Maggie, even though she's eleven and in middle school now, still likes it when we read together. Now, before you start thinking I'm this amazing mom who still reads with her kids all the time--and even does crafts with them--think again. Maggie and I actually have time to sit and read together about once a month or so. So it's not a super-big deal that I do this, unless you're Maggie and you think it's wonderful.
So last night we were reading the book that we've been reading together for, oh, about the past year or so. It's a funny (in the strange sort of way) little book called "The Phantom Tollbooth" by Norton Juster. Maggie read it back in 4th grade and liked it so much that she wanted me to read it. It is, after all, a book about words and plays on words. Really fun if you're into that sort of thing like we are.
I know. We're weird that way.
But as we were reading about the main character, Milo, saying goodbye to his new friend, Alec, at the end of a chapter about sight and perspective and point of view, I came across this passage:
"'I'm sorry you can't stay longer,' said Alec sadly. 'There's so much more to see in the Forest of Sight. But I suppose there's a lot to see everywhere, if only you keep your eyes open.'
"They walked for a while, all silent in their thoughts, until they reached the car and Alec drew a fine telescope from his shirt and handed it to Milo.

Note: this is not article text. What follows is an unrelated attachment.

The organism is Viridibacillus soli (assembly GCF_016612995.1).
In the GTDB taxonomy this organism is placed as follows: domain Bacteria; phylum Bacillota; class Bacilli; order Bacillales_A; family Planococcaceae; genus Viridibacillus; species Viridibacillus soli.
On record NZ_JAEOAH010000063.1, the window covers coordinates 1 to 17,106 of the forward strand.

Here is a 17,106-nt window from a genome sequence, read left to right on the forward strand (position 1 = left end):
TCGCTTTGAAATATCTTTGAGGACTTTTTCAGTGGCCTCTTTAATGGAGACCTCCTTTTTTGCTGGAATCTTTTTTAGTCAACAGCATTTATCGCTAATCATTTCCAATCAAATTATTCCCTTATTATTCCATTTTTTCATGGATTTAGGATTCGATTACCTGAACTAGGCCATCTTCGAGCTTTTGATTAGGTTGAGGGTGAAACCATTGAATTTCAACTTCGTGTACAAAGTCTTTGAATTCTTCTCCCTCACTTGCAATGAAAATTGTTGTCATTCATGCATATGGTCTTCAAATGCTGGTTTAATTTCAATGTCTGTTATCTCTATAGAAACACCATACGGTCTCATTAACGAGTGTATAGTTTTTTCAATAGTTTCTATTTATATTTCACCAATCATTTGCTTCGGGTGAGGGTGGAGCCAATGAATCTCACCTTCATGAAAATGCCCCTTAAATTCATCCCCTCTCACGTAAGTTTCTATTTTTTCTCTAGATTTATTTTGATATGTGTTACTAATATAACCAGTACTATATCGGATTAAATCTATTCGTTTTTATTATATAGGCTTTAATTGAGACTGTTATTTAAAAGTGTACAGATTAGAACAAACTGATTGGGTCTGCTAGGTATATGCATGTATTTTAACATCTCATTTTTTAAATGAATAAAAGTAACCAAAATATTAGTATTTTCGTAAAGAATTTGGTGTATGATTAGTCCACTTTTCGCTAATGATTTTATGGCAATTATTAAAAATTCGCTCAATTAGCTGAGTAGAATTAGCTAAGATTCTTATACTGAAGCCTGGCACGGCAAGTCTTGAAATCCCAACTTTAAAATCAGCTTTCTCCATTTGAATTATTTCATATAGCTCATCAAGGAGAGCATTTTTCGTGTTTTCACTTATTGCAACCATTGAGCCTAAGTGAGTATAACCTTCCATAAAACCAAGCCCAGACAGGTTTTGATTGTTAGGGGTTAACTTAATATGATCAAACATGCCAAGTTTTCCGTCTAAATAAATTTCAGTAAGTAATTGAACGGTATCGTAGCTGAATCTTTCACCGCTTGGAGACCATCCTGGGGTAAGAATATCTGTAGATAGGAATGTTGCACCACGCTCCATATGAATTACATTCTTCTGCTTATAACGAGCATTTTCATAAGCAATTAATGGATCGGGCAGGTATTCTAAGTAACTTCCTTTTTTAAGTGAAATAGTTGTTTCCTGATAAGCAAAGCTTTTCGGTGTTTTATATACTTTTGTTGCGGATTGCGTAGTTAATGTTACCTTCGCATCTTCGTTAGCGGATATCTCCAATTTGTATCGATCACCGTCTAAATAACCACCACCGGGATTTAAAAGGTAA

"'Carry this with you on your journey," he said softly, 'for there is much worth noticing that often escapes the eye. Through it you can see everything from the tender moss in a sidewalk crack to the glow of the farthest star--and, most important of all, you can see things as they really are, not just as they seem to be. It's my gift to you.'"
As I was reading I thought about the Bible study lesson I had worked on just that day. It was on a passage in the book of James (2:1-13) that talks about favoritism and how we shouldn't give the best seat in the house, so to speak, to those who seem to be well-dressed and wealthy. In other words, don't favor the rich. James points out that the poor have something to offer as well.
The passage from "The Phantom Tollbooth" reminded me of the Bible study lesson because I suddenly thought, I wish I could see people as they really are, not just as they seem to be. Wouldn't that make things easier? If we could truly see people from the inside, rather than from the outside, we'd be much better at following James' advice:
"My brothers, as believers in our glorious Lord Jesus Christ, don't show favoritism."
James couldn't be more plain. And yet, it seems, I fail at this on a regular basis. I judge others. I do show favoritism. I wish I didn't, but I do.
I need Milo's telescope, I think, so that I stop looking at the surface of things, of people, and start looking deeper, at who they really are. I think, if I would only keep my eyes open, I'd find hidden treasures of wealth and knowledge that I didn't even know existed.